TUESDAY, July 7, 2020 (HealthDay News) -- Long-term intake of added sugar and sugar-sweetened beverages is associated with higher pericardial adipose tissue, visceral adipose tissue, and subcutaneous adipose tissue volumes, according to a study published online June 28 in the European Journal of Preventive Cardiology.
So-Yun Yi, from the University of Minnesota School of Public Health in Minneapolis, and colleagues used data from 3,070 adults participating in the Coronary Artery Risk Development in Young Adults study. Participants were generally healthy and aged 18 to 30 years at baseline and were followed for 25 years. Assessments included dietary intake recordings and a computed tomography scan of the chest and abdomen, with volumes calculated for pericardial adipose tissue, visceral adipose tissue, and subcutaneous adipose tissue.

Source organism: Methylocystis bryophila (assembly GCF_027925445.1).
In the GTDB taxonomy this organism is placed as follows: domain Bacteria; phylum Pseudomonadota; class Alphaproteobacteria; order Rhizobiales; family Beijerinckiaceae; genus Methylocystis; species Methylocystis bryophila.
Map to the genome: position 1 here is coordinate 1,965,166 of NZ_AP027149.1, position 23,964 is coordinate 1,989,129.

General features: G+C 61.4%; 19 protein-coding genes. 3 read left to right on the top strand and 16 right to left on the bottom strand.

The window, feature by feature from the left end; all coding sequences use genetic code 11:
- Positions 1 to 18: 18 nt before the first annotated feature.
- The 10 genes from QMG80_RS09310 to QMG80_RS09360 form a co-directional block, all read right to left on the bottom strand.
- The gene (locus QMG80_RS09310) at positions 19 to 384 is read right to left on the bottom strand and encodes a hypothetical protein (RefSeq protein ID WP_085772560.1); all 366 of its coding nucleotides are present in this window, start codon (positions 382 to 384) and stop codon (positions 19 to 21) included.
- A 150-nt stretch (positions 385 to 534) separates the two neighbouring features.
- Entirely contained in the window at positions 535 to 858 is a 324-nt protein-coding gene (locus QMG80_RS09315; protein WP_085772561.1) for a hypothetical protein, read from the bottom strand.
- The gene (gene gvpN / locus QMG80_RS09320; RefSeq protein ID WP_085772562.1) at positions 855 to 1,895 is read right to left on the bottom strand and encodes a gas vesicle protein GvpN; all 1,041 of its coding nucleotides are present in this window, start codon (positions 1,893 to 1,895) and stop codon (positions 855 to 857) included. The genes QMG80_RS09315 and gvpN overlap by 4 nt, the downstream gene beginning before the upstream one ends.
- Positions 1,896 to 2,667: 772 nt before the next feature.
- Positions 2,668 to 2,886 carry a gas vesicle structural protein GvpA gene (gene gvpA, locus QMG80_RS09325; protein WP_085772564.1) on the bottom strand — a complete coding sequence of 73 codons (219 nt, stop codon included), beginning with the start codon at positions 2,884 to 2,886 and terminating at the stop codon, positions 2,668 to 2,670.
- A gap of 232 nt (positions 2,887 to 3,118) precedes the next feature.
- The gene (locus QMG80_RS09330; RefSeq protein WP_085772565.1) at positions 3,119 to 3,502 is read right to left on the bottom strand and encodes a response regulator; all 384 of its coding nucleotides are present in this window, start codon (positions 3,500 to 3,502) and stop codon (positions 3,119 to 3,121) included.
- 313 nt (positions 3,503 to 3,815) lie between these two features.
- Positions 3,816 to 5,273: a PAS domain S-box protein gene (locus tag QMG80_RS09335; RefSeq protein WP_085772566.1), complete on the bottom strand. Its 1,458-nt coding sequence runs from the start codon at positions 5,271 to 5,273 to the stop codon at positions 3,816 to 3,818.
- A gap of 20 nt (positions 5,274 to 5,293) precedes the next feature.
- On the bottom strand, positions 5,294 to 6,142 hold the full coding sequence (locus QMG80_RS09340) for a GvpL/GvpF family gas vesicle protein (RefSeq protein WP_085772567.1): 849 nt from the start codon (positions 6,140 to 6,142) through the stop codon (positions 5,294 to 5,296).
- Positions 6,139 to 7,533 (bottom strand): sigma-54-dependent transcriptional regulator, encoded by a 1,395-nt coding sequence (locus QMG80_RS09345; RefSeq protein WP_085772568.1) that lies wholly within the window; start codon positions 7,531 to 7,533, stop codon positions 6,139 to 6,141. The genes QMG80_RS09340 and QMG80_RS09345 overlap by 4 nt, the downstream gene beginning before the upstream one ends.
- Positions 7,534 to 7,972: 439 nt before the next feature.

The researchers found that pericardial adipose tissue volume was higher across increasing quintiles of added sugar and sugar-sweetened beverage intakes (Ptrend = 0.001 and Ptrend < 0.001, respectively). There were similar findings for visceral adipose tissue (Ptrend < 0.001 for both added sugar and sugar-sweetened beverages).
"Because these ectopic fat depots are associated with greater risk of disease incidence, these findings support limiting intakes of added sugar and sugar-sweetened beverages," the authors write.